Improve Accessibility at Your Organization for 2021
As remote work becomes the new normal, website accessibility has become a crucial requirement. If your business does not meet accessibility guidelines, you are opening yourself up to expensive lawsuits.
Some of the fines from these cases, such as that of Avanti Hotel’s, reached up to $25,000 in estimated damages. Meanwhile, the cost of following accessibility guidelines was just around $3,000.
What is website accessibility?
The Americans with Disabilities Act (ADA) is a civil rights law that was created in 1990. Its goal? To help keep the same rights and opportunities open for the differently abled. Thus, ADA prohibits discrimination against any person with disabilities in all areas of public life – this includes the use of anything available for public consumption on the internet.
In line with this, the Web Accessibility Initiative (WAI) of the World Wide Web Consortium (W3C) came up with Web Content Accessibility Guidelines (WCAG).
WCAG is a set of instructions guiding businesses how to make their web pages more accessible to users with disabilities. These have since been updated to WCAG 2.0, WCAG 2.1, and WCAG 2.2, as new scenarios required new guidelines.
The WAI also came up with a rating system for determining how compliant a website is to these guidelines. This rating is based on a set of tests or “success criteria” which businesses must pass.
There are three levels of rating that businesses receive based on how compliant they are. The lowest is A conformance, next is AA conformance, and the highest level is AAA conformance.
Why do you need to make your website accessible?
The US Census Bureau found that about 56.7 million Americans live with some form of disability, meaning that 1 in 4 adults in the US have a disability. Over half of this population has access to the internet, which translates to millions of people who may struggle with website use.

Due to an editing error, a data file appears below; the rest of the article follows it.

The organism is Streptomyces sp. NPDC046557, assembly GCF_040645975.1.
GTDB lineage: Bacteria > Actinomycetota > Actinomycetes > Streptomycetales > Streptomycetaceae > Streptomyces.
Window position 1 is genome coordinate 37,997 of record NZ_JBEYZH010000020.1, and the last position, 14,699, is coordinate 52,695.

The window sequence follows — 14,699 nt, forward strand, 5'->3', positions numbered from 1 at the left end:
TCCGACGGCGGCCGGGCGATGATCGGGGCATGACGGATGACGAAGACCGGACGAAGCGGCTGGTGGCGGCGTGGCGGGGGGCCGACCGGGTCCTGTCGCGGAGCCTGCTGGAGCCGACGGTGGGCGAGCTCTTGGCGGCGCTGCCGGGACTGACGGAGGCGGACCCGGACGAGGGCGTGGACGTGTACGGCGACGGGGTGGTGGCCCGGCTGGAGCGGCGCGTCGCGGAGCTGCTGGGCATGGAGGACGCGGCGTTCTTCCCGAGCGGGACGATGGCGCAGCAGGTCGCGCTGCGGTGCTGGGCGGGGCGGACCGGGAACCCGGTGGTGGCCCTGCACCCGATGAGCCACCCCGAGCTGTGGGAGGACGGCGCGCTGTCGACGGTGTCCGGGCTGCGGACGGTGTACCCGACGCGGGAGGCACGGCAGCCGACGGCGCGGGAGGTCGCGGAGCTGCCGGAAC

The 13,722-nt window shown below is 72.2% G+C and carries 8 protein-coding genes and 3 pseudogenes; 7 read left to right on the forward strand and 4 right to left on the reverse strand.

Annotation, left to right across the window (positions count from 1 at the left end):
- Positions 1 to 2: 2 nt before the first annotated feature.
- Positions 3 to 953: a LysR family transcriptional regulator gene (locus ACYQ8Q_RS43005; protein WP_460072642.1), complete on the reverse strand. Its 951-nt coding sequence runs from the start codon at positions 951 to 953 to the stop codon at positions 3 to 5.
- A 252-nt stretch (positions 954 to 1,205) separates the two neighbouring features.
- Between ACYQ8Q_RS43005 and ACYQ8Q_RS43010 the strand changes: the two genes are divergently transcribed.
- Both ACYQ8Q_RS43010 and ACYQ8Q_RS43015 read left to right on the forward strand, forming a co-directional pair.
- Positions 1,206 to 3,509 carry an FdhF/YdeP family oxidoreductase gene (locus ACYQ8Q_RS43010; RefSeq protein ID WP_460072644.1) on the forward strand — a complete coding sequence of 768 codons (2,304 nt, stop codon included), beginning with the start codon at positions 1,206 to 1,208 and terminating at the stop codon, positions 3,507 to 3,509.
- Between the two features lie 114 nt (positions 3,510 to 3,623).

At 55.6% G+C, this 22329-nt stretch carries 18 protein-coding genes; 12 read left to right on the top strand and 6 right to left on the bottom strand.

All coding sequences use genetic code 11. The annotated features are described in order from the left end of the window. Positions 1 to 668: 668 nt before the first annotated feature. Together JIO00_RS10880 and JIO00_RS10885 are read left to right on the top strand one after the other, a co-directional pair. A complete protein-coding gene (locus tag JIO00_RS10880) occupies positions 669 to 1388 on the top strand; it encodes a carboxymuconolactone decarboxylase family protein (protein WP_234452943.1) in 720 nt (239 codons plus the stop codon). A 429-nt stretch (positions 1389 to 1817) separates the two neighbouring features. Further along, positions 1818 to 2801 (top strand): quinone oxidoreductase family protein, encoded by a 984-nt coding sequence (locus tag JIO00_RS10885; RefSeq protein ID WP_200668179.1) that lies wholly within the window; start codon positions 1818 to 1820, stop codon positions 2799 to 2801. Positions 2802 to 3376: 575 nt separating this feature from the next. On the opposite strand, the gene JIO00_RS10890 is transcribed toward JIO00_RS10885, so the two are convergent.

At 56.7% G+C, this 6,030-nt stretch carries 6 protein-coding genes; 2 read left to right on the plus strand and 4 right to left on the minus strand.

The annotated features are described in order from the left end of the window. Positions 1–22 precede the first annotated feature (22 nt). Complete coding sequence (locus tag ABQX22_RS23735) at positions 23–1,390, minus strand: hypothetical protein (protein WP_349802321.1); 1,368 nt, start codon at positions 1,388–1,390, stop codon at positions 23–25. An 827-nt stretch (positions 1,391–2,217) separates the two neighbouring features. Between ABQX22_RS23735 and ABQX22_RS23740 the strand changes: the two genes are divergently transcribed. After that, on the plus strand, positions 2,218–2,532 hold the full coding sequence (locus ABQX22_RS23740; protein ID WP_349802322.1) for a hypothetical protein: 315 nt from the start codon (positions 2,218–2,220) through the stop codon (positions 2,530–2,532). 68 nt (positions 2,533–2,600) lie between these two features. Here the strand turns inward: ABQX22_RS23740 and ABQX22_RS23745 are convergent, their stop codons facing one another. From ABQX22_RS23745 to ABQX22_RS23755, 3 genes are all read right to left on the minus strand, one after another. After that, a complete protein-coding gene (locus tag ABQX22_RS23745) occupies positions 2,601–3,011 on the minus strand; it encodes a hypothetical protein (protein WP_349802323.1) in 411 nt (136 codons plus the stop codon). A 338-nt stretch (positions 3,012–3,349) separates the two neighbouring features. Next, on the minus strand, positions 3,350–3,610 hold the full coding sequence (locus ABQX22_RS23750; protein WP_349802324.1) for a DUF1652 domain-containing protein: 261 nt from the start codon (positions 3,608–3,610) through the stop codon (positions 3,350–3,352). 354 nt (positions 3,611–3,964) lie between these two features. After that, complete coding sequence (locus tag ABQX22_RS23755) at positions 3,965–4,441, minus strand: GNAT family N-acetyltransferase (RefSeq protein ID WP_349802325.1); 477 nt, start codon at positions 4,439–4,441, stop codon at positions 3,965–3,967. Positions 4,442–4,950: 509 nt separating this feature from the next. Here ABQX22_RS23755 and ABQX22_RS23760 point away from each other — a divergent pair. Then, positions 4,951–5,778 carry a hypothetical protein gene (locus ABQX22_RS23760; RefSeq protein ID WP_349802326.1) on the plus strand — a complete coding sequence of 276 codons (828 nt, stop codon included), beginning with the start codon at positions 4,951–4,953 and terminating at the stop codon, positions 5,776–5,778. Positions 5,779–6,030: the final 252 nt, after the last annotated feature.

How to improve website accessibility for your organization
Now that it’s clear that website accessibility is not a nice-to-have feature but a must-have business need, how do you comply faster?
Here are four things you can start with:
#1. Create text captions for multimedia
Adding readable transcripts helps hearing-challenged individuals access video, webinar, podcast, and other multimedia content.
Meanwhile, text captions also make multimedia accessible for the sight-impaired via screen readers. Screen readers are apps that read captions aloud or convert them to braille. Using transcripts compatible with screen readers enables you to cover the needs of this demographic as well.
Rev’s transcription services help businesses comply with these standards quickly and affordably. With 99% accuracy and a 12-hour turnaround time, businesses can upload captions to their content in less than a day.
#2. Create text captions for non-text content
There are several things in your website that need text captions in order to be more accessible, including:
- Images, illustrations and other graphics
- Videos, audio, and other non-text content
- Social media posts, GIFs, memes, and other abstract visuals
- Icons, buttons, and other user interface visual elements
- Charts, graphs, diagrams, infographics and other data visualizations
#3. Create live captions for meetings
While it’s easy enough to create transcripts for pre-recorded multimedia, what about live events? Public service announcements, business meetings, educational webinars, live question-and-answer forums, and other time-sensitive meetings require live captioning.
This can become a pain point for businesses, especially those that need to continue working on cloud-based platforms to support their remote workforce. Rev Live Captions allows organizations to automatically add real-time captions to Zoom meetings and webinars.
#4. Make text more readable
In this section, the WCAG states that businesses must do the work of making sure their website content is legible.
These guidelines were made to avoid cases such as:
- Text being too small to read
- Inconsistent spacing between letters that confuses screen readers from reading words correctly
- Fonts with colors that blend too close to the background
To avoid these issues, follow the WCAG’s guidelines for:
- Minimum and maximum text size
- Recommended typography combinations
- Correct contrast ratio between text and background
- Ideal text spacing for readability
For more ways to make your organization more accessible this year, download our free accessibility checklist below.
Download Our Free Accessibility Checklist